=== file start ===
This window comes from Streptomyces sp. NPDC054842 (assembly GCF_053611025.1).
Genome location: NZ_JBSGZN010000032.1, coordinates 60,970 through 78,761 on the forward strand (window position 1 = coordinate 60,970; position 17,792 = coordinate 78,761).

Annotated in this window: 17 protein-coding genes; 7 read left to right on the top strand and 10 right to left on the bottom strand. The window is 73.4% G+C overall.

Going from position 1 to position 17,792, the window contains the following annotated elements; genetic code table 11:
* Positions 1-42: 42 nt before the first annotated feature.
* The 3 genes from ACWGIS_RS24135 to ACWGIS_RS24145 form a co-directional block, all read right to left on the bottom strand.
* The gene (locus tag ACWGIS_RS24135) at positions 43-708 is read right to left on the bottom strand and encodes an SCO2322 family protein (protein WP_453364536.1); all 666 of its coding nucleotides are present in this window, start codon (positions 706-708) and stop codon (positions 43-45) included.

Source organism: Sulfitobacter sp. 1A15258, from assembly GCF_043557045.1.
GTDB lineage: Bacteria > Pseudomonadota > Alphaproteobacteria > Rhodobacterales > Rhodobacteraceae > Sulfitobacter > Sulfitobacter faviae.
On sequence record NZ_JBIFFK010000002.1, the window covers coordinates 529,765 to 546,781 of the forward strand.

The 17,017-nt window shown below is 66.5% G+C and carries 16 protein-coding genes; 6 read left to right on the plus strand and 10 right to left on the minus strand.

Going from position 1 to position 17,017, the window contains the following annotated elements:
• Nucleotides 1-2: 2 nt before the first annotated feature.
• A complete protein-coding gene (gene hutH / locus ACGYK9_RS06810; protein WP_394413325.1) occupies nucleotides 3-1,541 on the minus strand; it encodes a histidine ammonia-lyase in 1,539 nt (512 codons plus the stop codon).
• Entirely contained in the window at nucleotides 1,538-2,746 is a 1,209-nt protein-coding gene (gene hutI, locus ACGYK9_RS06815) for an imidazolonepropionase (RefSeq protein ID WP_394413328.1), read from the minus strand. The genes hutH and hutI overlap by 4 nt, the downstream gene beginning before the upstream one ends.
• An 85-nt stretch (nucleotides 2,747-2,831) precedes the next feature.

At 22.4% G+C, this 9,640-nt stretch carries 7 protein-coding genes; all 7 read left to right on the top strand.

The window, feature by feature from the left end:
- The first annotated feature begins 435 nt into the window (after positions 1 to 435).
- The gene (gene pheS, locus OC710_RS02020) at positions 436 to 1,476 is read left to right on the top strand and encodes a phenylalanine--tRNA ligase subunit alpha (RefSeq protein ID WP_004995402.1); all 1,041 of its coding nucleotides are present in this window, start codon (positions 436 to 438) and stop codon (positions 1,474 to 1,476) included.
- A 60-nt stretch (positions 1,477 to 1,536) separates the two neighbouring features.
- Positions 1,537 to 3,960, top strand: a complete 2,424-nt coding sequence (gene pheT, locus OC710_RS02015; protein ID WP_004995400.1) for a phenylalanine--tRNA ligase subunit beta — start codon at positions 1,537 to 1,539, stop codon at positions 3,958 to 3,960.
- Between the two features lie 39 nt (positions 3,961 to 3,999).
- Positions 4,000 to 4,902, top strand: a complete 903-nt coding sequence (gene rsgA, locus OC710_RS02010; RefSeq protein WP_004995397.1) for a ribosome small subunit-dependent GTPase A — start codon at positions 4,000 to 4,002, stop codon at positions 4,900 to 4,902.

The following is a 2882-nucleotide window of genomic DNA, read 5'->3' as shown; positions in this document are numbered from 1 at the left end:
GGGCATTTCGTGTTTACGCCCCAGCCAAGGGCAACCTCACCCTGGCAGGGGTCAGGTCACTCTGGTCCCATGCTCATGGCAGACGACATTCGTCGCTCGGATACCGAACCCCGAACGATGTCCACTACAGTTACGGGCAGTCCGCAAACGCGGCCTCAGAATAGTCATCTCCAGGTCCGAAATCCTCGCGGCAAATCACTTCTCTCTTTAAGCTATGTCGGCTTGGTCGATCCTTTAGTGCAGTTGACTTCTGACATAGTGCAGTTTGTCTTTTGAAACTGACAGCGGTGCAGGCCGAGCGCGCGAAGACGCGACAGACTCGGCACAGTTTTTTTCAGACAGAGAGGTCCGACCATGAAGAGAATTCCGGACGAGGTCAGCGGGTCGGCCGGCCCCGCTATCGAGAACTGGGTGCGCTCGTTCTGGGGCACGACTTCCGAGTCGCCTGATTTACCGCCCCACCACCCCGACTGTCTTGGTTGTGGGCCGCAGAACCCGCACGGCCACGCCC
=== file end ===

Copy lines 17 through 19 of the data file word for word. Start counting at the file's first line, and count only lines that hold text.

At 22.4% G+C, this 9,640-nt stretch carries 7 protein-coding genes; all 7 read left to right on the top strand.

The window, feature by feature from the left end:
- The first annotated feature begins 435 nt into the window (after positions 1 to 435).